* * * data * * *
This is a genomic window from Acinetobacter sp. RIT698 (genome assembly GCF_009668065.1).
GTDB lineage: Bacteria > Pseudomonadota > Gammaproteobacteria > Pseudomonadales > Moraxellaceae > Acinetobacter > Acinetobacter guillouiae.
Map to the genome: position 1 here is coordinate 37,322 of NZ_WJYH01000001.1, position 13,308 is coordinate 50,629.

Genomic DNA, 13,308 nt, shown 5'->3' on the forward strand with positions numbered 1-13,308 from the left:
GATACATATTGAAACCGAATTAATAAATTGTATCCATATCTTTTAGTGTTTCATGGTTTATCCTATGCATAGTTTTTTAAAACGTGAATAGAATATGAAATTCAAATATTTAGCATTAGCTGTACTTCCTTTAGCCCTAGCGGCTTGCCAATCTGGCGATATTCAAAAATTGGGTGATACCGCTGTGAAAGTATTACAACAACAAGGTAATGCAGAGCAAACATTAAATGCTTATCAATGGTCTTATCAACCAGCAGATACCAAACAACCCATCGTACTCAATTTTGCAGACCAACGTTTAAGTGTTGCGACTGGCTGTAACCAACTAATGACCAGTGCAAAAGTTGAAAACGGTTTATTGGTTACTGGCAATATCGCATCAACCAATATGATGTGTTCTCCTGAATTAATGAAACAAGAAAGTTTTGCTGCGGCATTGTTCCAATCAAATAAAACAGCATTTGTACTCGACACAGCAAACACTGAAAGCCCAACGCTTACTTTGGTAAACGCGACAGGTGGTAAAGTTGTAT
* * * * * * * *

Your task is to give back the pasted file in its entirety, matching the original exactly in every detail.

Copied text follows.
This is a genomic window from Acinetobacter sp. RIT698 (genome assembly GCF_009668065.1).
GTDB lineage: Bacteria > Pseudomonadota > Gammaproteobacteria > Pseudomonadales > Moraxellaceae > Acinetobacter > Acinetobacter guillouiae.
Map to the genome: position 1 here is coordinate 37,322 of NZ_WJYH01000001.1, position 13,308 is coordinate 50,629.

Genomic DNA, 13,308 nt, shown 5'->3' on the forward strand with positions numbered 1-13,308 from the left:
GATACATATTGAAACCGAATTAATAAATTGTATCCATATCTTTTAGTGTTTCATGGTTTATCCTATGCATAGTTTTTTAAAACGTGAATAGAATATGAAATTCAAATATTTAGCATTAGCTGTACTTCCTTTAGCCCTAGCGGCTTGCCAATCTGGCGATATTCAAAAATTGGGTGATACCGCTGTGAAAGTATTACAACAACAAGGTAATGCAGAGCAAACATTAAATGCTTATCAATGGTCTTATCAACCAGCAGATACCAAACAACCCATCGTACTCAATTTTGCAGACCAACGTTTAAGTGTTGCGACTGGCTGTAACCAACTAATGACCAGTGCAAAAGTTGAAAACGGTTTATTGGTTACTGGCAATATCGCATCAACCAATATGATGTGTTCTCCTGAATTAATGAAACAAGAAAGTTTTGCTGCGGCATTGTTCCAATCAAATAAAACAGCATTTGTACTCGACACAGCAAACACTGAAAGCCCAACGCTTACTTTGGTAAACGCGACAGGTGGTAAAGTTGTAT